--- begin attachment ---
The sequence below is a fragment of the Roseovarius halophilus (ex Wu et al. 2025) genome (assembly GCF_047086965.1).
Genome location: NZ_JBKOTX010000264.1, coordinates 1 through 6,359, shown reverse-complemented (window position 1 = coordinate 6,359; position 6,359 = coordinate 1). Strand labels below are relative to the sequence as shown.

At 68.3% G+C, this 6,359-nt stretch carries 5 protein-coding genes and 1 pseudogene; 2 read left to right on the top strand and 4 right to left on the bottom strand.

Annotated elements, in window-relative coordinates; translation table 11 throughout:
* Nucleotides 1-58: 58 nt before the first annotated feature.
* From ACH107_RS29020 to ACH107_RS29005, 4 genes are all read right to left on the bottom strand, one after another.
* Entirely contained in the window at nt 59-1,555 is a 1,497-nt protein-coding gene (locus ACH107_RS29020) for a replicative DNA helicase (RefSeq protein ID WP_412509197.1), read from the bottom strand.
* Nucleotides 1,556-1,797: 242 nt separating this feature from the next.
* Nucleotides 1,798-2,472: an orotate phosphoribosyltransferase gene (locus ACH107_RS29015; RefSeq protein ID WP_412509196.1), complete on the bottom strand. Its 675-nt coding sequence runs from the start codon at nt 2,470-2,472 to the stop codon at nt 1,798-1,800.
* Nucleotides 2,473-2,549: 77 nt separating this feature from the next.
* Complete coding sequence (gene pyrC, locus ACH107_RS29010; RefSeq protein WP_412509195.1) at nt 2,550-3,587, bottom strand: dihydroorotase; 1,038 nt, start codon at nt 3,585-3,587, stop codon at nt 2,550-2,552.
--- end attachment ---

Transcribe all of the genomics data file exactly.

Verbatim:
The sequence below is a fragment of the Roseovarius halophilus (ex Wu et al. 2025) genome (assembly GCF_047086965.1).
Genome location: NZ_JBKOTX010000264.1, coordinates 1 through 6,359, shown reverse-complemented (window position 1 = coordinate 6,359; position 6,359 = coordinate 1). Strand labels below are relative to the sequence as shown.

At 68.3% G+C, this 6,359-nt stretch carries 5 protein-coding genes and 1 pseudogene; 2 read left to right on the top strand and 4 right to left on the bottom strand.

Annotated elements, in window-relative coordinates; translation table 11 throughout:
* Nucleotides 1-58: 58 nt before the first annotated feature.
* From ACH107_RS29020 to ACH107_RS29005, 4 genes are all read right to left on the bottom strand, one after another.
* Entirely contained in the window at nt 59-1,555 is a 1,497-nt protein-coding gene (locus ACH107_RS29020) for a replicative DNA helicase (RefSeq protein ID WP_412509197.1), read from the bottom strand.
* Nucleotides 1,556-1,797: 242 nt separating this feature from the next.
* Nucleotides 1,798-2,472: an orotate phosphoribosyltransferase gene (locus ACH107_RS29015; RefSeq protein ID WP_412509196.1), complete on the bottom strand. Its 675-nt coding sequence runs from the start codon at nt 2,470-2,472 to the stop codon at nt 1,798-1,800.
* Nucleotides 2,473-2,549: 77 nt separating this feature from the next.
* Complete coding sequence (gene pyrC, locus ACH107_RS29010; RefSeq protein WP_412509195.1) at nt 2,550-3,587, bottom strand: dihydroorotase; 1,038 nt, start codon at nt 3,585-3,587, stop codon at nt 2,550-2,552.